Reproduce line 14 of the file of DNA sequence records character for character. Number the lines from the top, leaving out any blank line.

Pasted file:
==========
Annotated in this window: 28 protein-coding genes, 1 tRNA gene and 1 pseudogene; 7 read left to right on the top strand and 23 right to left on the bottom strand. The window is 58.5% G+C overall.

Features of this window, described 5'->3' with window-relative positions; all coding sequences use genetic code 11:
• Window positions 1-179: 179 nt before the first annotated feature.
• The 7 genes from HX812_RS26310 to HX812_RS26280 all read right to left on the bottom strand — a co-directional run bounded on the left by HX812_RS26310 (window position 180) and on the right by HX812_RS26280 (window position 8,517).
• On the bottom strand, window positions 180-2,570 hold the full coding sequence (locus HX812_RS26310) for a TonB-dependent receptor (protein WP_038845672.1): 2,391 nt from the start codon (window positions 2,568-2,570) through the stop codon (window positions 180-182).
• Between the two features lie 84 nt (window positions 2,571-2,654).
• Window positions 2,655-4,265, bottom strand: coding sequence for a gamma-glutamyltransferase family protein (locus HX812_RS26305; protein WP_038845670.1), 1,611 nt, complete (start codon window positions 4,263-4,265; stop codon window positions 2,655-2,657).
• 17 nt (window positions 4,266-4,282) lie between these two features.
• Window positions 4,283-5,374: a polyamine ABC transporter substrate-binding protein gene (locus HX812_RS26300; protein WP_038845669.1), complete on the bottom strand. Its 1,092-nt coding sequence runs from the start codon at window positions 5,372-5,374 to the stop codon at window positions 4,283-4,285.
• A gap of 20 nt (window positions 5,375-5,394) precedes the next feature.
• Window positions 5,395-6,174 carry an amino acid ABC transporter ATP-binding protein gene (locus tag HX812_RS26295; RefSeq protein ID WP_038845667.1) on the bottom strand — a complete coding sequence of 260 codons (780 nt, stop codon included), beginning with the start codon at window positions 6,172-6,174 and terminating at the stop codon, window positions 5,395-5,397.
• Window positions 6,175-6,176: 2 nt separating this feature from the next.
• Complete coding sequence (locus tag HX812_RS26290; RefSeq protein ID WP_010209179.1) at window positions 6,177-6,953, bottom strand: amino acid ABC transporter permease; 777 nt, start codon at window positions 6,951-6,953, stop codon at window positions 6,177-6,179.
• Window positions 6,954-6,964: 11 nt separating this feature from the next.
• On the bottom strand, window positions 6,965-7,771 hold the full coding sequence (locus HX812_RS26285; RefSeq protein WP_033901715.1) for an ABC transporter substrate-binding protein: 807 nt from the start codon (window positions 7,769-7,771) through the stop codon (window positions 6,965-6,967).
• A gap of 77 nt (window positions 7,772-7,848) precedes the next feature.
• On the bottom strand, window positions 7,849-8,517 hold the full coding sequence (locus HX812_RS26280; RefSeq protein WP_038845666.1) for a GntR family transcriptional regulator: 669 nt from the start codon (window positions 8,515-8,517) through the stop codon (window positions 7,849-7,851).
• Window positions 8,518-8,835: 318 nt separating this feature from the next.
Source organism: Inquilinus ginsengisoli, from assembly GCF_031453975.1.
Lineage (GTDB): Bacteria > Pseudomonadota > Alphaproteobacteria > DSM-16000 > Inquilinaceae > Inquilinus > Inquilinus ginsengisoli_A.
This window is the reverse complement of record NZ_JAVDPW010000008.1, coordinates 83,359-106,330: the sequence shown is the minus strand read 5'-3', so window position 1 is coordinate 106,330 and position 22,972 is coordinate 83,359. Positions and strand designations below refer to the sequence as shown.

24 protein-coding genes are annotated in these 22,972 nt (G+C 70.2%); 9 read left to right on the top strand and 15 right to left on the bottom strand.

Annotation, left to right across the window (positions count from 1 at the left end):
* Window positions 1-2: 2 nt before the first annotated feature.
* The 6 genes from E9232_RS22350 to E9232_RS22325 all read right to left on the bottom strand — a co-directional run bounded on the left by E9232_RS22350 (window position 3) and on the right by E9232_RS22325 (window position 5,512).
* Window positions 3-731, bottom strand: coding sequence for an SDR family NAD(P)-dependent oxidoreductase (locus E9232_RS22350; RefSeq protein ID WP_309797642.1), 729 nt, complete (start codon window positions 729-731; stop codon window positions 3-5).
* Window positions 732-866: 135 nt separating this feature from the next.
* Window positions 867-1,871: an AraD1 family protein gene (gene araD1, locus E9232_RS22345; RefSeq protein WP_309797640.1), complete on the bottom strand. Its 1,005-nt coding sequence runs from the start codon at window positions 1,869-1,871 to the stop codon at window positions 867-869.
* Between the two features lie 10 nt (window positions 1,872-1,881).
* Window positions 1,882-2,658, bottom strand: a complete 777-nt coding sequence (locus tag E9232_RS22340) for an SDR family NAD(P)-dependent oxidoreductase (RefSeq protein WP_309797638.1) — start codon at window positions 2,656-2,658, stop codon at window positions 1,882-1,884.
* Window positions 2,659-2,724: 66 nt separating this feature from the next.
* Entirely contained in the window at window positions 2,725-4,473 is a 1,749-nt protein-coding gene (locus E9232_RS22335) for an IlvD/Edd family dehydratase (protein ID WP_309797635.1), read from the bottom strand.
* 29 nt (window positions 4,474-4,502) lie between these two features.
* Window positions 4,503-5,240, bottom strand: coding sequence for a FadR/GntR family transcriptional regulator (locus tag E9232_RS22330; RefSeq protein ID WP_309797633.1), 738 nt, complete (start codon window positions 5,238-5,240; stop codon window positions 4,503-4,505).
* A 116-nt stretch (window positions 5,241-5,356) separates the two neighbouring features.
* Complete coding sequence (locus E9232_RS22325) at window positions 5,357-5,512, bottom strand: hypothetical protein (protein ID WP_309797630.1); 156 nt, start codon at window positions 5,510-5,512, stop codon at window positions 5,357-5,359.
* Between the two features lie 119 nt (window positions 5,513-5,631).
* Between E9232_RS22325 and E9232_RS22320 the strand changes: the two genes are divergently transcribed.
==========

• Window positions 6,954-6,964: 11 nt separating this feature from the next.